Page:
A group of aviation misfits sets out on a quixotic mission to airlift nuclear material from Russia to Iraq to raise money. The motive is not greed, because the money is going to a good cause–the support of widows and orphans of their friends who were killed on previous missions.
A GROUP OF aviation misfits sets out on a quixotic mission to airlift nuclear material from Russia to Iraq to raise money. The motive is not greed, because the money is going to a good cause–the support of widows and orphans of their friends who were killed on previous missions. The hero also wishes to revenge himself on the CIA, who have ‘stolen’ the funds he had accumulated for this purpose. The British and American secret services try to stop the transfer of nuclear fuel. The plot hinges on which side will ultimately win.
The hero is a pilot the wrong side of fifty, a retired SAS soldier and mercenary. In the novel’s predecessor, White Lie, he had gone to ground, peacefully teaching at an American university, having taken another man’s identity. His wife, a television producer, was raped and slaughtered after investigating illegal drugs, and White Lie is about his revenge. In Saigon Express, the hero has a girlfriend who is also a pilot. She insists on coming on the mission, even though he would rather she didn’t, and this provides a romantic sub-plot.
As this review is for Pilot, it is worth noting that this is not really a flying book. Perhaps John Templeton Smith’s earlier works had more flying in them. He recently published an article on writing aviation thrillers in Pilot, which suggests that they did.
I have read advice for would-be fiction writers that they should begin within one of the recognised genres (such as the aviation thriller). The number of potential purchasers may be small, but they will be enthusiastic enough to overlook the occasional cliché or two-dimensional character. The trouble with genres is, sales are so modest that no one, publisher, agent or author makes any real money. To reach best-seller status you have to break out into the wider market.
There are two routes. One, followed brilliantly by Brian Lecomber with Talk Down, and by Derek Robinson with Piece of Cake, is to write a genre–in this case, flying–novel that the wider public, people who aren’t at all interested in aeroplanes, will want to read. The second route, which John Templeton Smith appears to have followed with Saigon Express, is to tone down the flying.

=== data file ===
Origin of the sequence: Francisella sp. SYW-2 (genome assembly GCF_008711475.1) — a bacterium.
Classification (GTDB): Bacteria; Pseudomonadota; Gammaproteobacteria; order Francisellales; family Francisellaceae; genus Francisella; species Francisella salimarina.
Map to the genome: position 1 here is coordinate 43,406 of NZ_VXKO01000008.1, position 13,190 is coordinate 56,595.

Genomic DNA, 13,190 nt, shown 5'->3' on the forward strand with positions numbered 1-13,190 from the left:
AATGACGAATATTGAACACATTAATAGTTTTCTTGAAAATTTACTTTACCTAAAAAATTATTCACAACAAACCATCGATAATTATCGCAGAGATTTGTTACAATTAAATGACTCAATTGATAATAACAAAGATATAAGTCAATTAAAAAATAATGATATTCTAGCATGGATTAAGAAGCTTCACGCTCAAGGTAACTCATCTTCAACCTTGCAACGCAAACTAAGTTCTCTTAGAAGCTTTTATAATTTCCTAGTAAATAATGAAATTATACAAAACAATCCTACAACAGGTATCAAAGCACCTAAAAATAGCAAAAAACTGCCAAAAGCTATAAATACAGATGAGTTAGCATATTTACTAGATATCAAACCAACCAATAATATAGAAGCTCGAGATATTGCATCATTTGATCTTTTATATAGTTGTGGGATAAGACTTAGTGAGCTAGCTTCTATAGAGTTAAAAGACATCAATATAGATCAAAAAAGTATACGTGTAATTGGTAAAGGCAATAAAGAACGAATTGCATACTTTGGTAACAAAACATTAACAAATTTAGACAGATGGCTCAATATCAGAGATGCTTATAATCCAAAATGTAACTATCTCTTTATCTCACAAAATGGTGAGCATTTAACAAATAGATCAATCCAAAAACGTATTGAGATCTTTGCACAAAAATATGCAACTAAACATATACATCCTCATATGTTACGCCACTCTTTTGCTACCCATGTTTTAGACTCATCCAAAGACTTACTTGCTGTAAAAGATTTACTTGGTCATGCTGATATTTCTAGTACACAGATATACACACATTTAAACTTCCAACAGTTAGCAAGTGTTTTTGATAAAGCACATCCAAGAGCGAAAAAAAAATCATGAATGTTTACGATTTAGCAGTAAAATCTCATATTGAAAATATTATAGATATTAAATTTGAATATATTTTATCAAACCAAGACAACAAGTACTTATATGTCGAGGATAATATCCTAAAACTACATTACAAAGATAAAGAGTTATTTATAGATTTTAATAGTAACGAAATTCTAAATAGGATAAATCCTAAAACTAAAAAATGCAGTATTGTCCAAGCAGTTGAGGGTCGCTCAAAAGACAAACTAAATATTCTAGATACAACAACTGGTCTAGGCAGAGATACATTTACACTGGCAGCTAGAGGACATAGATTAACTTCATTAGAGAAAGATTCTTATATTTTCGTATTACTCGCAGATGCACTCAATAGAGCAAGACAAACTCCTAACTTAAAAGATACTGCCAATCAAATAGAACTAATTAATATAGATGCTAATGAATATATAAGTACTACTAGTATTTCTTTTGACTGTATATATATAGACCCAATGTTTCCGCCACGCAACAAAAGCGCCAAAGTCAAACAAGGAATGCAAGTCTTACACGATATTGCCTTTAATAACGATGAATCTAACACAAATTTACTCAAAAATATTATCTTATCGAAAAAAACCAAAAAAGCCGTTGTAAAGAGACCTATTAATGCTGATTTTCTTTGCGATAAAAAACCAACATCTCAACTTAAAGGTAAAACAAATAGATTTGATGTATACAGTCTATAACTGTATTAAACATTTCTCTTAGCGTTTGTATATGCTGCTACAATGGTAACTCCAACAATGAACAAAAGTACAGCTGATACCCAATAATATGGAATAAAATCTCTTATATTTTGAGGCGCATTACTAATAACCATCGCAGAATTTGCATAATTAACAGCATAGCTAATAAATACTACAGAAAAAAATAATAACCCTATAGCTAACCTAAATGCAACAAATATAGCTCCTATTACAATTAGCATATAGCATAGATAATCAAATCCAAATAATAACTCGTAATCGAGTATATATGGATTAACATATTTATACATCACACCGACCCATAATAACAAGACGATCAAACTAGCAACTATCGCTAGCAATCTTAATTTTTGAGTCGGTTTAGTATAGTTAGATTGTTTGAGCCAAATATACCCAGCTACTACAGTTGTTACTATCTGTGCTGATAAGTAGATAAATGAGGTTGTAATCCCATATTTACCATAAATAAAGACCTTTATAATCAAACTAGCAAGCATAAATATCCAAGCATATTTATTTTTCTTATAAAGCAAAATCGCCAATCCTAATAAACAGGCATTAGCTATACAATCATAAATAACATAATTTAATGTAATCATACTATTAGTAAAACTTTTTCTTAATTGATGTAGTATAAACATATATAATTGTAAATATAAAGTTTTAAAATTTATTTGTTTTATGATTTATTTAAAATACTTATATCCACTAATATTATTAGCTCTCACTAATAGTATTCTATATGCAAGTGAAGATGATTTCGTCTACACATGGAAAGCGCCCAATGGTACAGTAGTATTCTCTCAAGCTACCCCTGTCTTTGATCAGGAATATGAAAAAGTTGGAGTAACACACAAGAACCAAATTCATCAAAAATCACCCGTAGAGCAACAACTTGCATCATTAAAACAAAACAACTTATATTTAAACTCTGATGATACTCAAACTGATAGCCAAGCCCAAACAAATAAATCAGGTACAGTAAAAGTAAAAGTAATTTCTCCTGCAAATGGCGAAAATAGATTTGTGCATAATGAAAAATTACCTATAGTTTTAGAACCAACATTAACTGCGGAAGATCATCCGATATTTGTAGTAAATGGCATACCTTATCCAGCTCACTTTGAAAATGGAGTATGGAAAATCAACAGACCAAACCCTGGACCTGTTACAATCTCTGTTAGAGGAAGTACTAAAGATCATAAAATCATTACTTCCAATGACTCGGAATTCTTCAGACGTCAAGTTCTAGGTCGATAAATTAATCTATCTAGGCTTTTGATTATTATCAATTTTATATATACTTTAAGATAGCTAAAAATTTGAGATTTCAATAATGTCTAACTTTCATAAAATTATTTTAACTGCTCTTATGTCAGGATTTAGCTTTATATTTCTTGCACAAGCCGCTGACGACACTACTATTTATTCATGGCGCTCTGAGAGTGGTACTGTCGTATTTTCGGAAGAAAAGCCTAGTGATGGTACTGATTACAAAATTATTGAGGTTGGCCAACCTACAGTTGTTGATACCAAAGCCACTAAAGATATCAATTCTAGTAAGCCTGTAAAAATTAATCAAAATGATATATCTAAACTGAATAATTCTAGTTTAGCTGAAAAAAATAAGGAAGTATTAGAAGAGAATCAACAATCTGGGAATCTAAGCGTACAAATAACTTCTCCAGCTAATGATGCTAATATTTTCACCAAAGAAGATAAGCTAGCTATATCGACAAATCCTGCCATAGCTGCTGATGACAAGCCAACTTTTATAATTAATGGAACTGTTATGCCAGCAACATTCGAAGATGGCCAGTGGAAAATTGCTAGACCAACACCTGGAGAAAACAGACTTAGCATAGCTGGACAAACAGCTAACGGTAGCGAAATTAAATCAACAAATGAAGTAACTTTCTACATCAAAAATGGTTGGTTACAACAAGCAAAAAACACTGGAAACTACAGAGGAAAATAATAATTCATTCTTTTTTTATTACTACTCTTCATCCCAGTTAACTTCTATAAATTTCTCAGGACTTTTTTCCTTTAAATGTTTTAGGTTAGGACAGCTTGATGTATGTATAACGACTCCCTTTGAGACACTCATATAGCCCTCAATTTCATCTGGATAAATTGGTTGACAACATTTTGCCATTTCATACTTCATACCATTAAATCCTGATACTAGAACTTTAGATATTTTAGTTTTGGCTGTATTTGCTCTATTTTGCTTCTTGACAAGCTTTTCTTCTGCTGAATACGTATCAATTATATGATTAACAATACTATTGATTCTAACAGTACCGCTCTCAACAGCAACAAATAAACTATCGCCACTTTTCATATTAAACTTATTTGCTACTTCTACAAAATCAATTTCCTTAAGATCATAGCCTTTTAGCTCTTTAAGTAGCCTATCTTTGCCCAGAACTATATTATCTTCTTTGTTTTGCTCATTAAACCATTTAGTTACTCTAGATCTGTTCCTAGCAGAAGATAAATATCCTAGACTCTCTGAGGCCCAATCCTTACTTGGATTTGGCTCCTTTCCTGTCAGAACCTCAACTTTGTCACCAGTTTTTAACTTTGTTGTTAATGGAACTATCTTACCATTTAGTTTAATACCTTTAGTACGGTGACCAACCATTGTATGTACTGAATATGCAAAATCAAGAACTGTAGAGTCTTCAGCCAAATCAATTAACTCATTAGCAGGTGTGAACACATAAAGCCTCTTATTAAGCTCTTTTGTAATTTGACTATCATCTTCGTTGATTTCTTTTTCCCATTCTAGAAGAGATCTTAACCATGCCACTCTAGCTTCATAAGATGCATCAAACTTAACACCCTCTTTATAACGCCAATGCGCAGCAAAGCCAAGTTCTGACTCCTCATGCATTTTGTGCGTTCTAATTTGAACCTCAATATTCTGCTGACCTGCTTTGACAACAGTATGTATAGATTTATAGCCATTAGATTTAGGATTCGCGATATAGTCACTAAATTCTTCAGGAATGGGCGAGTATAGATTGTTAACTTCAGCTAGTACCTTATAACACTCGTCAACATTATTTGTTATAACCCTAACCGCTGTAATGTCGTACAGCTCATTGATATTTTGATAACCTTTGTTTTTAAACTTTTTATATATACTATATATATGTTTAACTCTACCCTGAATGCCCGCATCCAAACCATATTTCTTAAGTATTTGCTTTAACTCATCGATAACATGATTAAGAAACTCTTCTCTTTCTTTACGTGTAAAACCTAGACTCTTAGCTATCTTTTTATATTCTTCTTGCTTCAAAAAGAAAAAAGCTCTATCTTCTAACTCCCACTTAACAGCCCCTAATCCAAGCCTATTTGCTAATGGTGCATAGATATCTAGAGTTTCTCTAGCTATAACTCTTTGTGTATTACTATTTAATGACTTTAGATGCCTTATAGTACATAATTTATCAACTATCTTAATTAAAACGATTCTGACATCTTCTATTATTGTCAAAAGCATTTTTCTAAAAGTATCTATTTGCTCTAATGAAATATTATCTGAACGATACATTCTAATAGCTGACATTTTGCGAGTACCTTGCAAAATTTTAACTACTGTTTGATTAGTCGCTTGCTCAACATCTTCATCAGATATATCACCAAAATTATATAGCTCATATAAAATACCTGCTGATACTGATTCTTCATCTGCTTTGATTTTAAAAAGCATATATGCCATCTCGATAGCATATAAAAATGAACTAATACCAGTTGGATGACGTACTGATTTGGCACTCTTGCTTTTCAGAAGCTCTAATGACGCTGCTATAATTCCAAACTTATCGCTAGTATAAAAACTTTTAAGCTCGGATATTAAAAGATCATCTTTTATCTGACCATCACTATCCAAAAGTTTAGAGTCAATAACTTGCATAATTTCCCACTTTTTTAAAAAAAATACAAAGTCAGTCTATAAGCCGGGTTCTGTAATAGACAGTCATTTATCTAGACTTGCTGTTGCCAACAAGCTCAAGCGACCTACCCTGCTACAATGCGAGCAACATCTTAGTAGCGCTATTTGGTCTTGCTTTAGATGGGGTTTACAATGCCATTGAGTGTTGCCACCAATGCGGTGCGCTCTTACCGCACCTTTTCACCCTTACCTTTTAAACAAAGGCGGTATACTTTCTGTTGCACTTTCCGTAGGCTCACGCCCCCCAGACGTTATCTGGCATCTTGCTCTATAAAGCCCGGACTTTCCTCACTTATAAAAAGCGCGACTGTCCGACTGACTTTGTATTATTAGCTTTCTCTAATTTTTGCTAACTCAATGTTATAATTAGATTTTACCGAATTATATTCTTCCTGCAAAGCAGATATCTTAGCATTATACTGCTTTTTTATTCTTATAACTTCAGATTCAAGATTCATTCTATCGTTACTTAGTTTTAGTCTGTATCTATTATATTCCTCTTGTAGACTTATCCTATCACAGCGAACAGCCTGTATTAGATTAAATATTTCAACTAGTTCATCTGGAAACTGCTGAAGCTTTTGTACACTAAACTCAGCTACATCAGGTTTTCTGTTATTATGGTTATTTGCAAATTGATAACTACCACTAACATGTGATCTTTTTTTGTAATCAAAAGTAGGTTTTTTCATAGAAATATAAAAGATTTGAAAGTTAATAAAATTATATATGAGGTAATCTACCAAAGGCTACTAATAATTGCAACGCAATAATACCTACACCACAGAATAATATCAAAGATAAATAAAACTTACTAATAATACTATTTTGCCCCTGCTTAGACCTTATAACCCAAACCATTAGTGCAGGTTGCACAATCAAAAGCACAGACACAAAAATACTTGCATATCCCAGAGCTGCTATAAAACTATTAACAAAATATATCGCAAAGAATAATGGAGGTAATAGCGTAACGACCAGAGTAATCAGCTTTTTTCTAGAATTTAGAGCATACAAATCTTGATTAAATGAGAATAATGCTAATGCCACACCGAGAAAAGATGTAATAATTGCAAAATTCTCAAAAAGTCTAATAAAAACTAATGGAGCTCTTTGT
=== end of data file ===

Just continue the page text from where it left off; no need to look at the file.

It is true that the hero is an aviator, and that one plot element depends on a successful air-to-air refuelling, but the actual flying appears to take up only about five per cent of the novel. The resulting work is more John Le Carré than Brian Lecomber.
The other 95 per cent of the book seemed to me to be mostly conversation. There is also a murder, one sex scene and a bit of torture–nasty, but not overly so.
Personally I found the book interesting, although perhaps a little lacking in excitement and suspense for a work of this kind. The Vietnam setting is described with considerable authenticity. One has the impression that the author has been there and is writing from memory. Some of the detail also is interesting–for instance, did you know that military pilots’ survival vests contain condoms because they can be used as water bags, holding a litre apiece?
There are some nice stylistic flourishes, but also some dialogue that is too knowing, too full of references and bravado to ring true. There is also some very good writing. For instance, the description of a professional pilot wakening:
‘Maria Espinosa heard the faint traffic sounds first. She was lost for a moment in that long-haul pilot’s nightmare of day-time-location. A few panic-filled seconds of associating the sound with that of aircraft engines–believing she had fallen victim to micro-sleep; body jolting awake with an intensity that can be frightening. Grabbing for imaginary controls, only to find as the eyes flicker open it is an illusion. There follows relief, and sometimes when the exhaustion of the previous duty period’s flying has not quite worn off, turning